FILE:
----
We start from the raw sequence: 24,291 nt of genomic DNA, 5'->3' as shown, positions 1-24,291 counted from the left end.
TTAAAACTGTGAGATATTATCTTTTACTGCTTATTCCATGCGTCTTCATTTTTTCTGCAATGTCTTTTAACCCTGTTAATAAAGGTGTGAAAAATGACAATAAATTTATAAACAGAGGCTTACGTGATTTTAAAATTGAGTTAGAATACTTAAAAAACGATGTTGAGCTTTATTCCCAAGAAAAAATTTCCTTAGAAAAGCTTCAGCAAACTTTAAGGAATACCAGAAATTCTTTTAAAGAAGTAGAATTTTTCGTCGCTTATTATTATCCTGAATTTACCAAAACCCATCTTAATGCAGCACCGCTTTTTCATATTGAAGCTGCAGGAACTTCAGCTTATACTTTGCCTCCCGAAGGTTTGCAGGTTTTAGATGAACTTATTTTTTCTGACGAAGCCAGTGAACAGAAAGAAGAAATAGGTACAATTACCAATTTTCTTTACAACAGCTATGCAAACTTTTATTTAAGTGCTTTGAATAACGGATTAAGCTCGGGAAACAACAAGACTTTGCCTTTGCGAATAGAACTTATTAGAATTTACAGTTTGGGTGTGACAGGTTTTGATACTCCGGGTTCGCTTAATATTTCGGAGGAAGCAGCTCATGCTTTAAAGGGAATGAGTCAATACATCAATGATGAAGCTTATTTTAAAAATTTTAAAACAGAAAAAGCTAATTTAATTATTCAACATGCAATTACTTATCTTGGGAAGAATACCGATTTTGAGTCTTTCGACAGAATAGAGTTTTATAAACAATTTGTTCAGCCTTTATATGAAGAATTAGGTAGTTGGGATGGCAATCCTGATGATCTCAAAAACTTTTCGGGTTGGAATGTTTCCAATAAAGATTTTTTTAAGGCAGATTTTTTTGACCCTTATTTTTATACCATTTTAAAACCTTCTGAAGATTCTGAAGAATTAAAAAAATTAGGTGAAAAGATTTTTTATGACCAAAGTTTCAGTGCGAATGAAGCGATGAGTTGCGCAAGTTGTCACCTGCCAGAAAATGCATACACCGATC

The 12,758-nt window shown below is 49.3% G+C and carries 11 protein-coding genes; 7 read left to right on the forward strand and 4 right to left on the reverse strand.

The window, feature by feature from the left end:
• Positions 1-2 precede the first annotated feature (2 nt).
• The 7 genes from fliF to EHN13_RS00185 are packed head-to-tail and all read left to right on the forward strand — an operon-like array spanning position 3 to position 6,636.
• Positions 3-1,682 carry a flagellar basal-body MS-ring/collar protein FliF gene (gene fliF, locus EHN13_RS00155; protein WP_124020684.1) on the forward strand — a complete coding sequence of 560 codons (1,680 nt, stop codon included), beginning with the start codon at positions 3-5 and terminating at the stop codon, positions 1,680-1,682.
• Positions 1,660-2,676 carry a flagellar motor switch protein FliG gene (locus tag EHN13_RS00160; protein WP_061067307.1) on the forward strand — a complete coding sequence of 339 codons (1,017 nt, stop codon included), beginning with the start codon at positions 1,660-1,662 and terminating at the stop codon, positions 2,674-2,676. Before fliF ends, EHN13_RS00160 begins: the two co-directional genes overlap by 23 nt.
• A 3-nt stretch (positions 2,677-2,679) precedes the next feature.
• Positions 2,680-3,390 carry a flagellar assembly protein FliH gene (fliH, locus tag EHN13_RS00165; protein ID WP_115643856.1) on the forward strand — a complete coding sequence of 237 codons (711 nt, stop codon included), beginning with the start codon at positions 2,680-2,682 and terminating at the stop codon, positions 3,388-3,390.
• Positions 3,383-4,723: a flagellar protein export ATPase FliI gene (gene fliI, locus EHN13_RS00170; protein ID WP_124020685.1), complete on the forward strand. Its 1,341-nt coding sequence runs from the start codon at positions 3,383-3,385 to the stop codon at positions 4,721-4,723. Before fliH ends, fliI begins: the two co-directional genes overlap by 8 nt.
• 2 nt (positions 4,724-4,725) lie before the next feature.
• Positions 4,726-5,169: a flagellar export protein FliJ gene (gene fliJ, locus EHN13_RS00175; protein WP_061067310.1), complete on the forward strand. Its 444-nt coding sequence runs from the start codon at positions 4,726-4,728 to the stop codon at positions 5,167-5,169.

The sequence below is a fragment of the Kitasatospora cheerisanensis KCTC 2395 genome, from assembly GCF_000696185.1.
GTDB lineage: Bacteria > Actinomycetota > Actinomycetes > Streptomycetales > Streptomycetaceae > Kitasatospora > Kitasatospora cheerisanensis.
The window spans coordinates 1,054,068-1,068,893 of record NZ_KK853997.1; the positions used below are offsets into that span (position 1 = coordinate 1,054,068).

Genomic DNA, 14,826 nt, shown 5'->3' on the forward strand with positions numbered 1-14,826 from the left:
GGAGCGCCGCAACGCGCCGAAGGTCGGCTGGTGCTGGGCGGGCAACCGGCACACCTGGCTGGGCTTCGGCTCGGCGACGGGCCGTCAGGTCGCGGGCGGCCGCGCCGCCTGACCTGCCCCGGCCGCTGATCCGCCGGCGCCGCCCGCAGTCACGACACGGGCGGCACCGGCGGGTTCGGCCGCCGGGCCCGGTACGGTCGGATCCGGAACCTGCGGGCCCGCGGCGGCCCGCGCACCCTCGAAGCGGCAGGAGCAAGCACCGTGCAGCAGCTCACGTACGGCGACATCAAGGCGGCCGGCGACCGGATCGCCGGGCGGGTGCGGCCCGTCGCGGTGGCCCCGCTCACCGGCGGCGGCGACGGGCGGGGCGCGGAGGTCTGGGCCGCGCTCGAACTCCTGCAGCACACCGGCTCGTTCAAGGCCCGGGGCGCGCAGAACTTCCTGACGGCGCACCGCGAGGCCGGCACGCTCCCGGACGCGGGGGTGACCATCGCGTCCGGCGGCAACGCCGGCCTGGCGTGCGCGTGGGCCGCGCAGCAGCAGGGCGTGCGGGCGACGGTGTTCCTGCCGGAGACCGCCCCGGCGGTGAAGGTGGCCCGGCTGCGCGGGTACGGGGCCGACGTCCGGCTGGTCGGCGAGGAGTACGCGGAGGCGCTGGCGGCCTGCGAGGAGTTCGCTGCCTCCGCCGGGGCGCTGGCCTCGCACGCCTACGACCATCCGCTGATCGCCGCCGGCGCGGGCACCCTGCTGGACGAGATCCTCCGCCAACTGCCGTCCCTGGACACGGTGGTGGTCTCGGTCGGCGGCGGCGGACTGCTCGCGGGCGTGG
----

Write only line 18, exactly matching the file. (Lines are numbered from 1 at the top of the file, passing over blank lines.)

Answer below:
GGAGCGCCGCAACGCGCCGAAGGTCGGCTGGTGCTGGGCGGGCAACCGGCACACCTGGCTGGGCTTCGGCTCGGCGACGGGCCGTCAGGTCGCGGGCGGCCGCGCCGCCTGACCTGCCCCGGCCGCTGATCCGCCGGCGCCGCCCGCAGTCACGACACGGGCGGCACCGGCGGGTTCGGCCGCCGGGCCCGGTACGGTCGGATCCGGAACCTGCGGGCCCGCGGCGGCCCGCGCACCCTCGAAGCGGCAGGAGCAAGCACCGTGCAGCAGCTCACGTACGGCGACATCAAGGCGGCCGGCGACCGGATCGCCGGGCGGGTGCGGCCCGTCGCGGTGGCCCCGCTCACCGGCGGCGGCGACGGGCGGGGCGCGGAGGTCTGGGCCGCGCTCGAACTCCTGCAGCACACCGGCTCGTTCAAGGCCCGGGGCGCGCAGAACTTCCTGACGGCGCACCGCGAGGCCGGCACGCTCCCGGACGCGGGGGTGACCATCGCGTCCGGCGGCAACGCCGGCCTGGCGTGCGCGTGGGCCGCGCAGCAGCAGGGCGTGCGGGCGACGGTGTTCCTGCCGGAGACCGCCCCGGCGGTGAAGGTGGCCCGGCTGCGCGGGTACGGGGCCGACGTCCGGCTGGTCGGCGAGGAGTACGCGGAGGCGCTGGCGGCCTGCGAGGAGTTCGCTGCCTCCGCCGGGGCGCTGGCCTCGCACGCCTACGACCATCCGCTGATCGCCGCCGGCGCGGGCACCCTGCTGGACGAGATCCTCCGCCAACTGCCGTCCCTGGACACGGTGGTGGTCTCGGTCGGCGGCGGCGGACTGCTCGCGGGCGTGG